Safety vests are a little bit different. The mesh material can wear out in the washer, so it’s better to soak them in neutral laundry detergent dissolved in cold water. Let the vest stand in the dissolved detergent for half an hour. Stains and other particularly soiled spots can be brushed out.
Remember, if you’re not seen, you’re not safe. That’s why it’s important to replace hi-vis clothing regularly. If the apparel isn’t visible from 1,000 feet away at any time of day or night, it’s time to replace it.
When worn daily, most high vis clothing will last for six months before becoming ineffective. When worn less often than that, these materials can last up to one year.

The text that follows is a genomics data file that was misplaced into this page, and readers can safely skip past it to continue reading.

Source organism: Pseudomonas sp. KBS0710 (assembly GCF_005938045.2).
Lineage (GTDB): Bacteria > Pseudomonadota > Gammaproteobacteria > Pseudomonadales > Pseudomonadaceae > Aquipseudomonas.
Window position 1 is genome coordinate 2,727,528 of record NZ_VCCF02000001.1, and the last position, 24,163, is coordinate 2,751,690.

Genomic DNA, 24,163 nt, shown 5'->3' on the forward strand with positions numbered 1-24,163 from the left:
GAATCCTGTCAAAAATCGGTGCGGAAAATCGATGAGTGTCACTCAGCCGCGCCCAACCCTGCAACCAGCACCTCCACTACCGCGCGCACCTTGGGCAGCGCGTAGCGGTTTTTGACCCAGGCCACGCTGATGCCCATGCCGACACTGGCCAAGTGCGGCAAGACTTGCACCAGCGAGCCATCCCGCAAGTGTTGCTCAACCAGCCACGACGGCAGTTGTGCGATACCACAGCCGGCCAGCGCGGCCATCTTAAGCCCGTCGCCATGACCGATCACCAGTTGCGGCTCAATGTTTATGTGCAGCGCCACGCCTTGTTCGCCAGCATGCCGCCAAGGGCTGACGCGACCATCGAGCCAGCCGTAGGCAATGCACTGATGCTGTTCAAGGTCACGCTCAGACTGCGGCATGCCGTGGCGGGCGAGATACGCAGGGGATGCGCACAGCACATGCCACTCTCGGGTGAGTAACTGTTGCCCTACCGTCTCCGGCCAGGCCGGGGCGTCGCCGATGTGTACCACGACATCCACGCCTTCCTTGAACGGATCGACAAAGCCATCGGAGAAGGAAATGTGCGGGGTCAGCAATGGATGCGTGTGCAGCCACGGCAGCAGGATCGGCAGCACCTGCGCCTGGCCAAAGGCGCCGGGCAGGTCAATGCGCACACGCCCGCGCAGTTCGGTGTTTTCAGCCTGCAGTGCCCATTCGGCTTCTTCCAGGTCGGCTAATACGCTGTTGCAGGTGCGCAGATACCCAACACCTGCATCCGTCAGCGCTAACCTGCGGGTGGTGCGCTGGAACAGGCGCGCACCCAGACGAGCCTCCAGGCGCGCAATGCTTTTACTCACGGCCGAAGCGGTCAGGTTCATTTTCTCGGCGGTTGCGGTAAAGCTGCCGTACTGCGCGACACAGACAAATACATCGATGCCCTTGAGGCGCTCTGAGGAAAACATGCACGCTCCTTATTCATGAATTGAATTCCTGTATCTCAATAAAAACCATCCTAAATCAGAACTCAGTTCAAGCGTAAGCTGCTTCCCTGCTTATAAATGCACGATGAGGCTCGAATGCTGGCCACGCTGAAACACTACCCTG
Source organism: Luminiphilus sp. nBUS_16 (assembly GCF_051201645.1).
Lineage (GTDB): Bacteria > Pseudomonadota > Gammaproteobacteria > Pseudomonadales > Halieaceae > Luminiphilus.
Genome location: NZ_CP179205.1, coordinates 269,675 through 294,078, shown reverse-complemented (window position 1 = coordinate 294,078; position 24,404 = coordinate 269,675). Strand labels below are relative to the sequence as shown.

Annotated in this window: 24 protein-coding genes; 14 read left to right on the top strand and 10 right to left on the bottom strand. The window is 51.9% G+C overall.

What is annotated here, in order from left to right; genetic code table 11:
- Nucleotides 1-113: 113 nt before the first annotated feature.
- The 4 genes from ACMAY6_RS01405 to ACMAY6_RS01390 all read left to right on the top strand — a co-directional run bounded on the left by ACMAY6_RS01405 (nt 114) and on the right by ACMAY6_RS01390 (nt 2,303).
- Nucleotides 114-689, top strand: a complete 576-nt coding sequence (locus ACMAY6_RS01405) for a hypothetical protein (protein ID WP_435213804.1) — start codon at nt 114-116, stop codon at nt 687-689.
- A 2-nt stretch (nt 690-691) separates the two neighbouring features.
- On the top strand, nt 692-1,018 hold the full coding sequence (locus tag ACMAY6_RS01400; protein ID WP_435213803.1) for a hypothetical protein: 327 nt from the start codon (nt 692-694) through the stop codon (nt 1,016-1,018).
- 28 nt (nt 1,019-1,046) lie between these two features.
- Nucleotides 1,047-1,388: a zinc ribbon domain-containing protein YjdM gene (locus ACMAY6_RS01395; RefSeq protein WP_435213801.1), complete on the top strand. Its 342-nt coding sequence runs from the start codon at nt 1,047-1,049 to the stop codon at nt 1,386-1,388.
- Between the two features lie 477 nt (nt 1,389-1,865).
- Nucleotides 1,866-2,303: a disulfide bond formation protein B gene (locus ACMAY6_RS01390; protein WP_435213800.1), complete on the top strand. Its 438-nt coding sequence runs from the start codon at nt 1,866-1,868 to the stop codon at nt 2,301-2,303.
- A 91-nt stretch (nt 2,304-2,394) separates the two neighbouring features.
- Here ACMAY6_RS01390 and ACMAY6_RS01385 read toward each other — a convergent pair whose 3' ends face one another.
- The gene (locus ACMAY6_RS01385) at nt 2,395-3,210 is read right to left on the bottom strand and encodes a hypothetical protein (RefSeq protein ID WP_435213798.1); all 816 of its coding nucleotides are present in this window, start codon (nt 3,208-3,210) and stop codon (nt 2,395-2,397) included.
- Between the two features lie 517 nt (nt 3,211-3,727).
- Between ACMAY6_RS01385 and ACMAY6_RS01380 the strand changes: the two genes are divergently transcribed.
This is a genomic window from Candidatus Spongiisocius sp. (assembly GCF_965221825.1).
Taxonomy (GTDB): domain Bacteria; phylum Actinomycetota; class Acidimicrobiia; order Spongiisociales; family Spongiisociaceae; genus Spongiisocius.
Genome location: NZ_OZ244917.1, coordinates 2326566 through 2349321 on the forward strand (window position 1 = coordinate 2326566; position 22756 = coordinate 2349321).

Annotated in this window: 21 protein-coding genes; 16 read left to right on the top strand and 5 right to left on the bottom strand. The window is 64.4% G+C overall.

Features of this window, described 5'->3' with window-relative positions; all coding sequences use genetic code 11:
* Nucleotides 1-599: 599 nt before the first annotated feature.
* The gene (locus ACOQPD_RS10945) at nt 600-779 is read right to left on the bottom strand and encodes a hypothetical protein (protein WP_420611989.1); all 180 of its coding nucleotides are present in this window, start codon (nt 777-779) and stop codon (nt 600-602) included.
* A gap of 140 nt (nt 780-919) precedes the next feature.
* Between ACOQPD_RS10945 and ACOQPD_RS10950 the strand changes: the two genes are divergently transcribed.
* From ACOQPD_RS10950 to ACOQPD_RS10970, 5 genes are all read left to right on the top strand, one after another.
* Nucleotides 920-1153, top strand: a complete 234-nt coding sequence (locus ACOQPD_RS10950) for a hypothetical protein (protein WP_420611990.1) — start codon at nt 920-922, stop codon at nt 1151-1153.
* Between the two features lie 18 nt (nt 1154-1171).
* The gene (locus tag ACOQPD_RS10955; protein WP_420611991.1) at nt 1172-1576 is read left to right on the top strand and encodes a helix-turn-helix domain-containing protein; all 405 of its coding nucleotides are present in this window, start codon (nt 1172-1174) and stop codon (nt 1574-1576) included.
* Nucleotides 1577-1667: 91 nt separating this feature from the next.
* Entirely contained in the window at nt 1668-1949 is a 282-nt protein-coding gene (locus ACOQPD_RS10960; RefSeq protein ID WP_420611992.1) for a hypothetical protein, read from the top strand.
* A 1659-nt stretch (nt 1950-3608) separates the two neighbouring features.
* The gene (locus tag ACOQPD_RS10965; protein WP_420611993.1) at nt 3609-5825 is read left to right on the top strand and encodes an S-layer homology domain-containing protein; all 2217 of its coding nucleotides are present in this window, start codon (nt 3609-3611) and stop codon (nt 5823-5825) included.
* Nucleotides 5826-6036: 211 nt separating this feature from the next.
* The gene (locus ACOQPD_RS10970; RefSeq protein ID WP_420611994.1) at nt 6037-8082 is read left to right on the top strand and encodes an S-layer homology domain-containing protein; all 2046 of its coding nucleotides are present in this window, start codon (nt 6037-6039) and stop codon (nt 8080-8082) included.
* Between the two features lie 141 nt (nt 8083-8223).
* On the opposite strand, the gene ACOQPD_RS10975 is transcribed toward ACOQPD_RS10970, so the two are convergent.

Is There Hi-Vis Clothing for Different Seasons?
If you’ve ever worked outside, you know conditions can change in an instant. Bad weather makes it even more important to be visible. Fortunately, there is a wider variety of high visibility clothing on the market now than ever before.
There’s no shortage of t-shirts that come in hi-vis colors, so what better place to start building your warm weather uniform? Moisture-wicking varieties like this A4 Short Sleeve Moisture Wicking Shirt in Safety Yellow or Orange make for an ideal base that keeps your crew cooler and drier throughout the day.
Mesh safety vests are another crucial element of the summertime uniform. Not only are they breathable, they also offer the necessary reflective tape to meet industry standards and maximize visibility.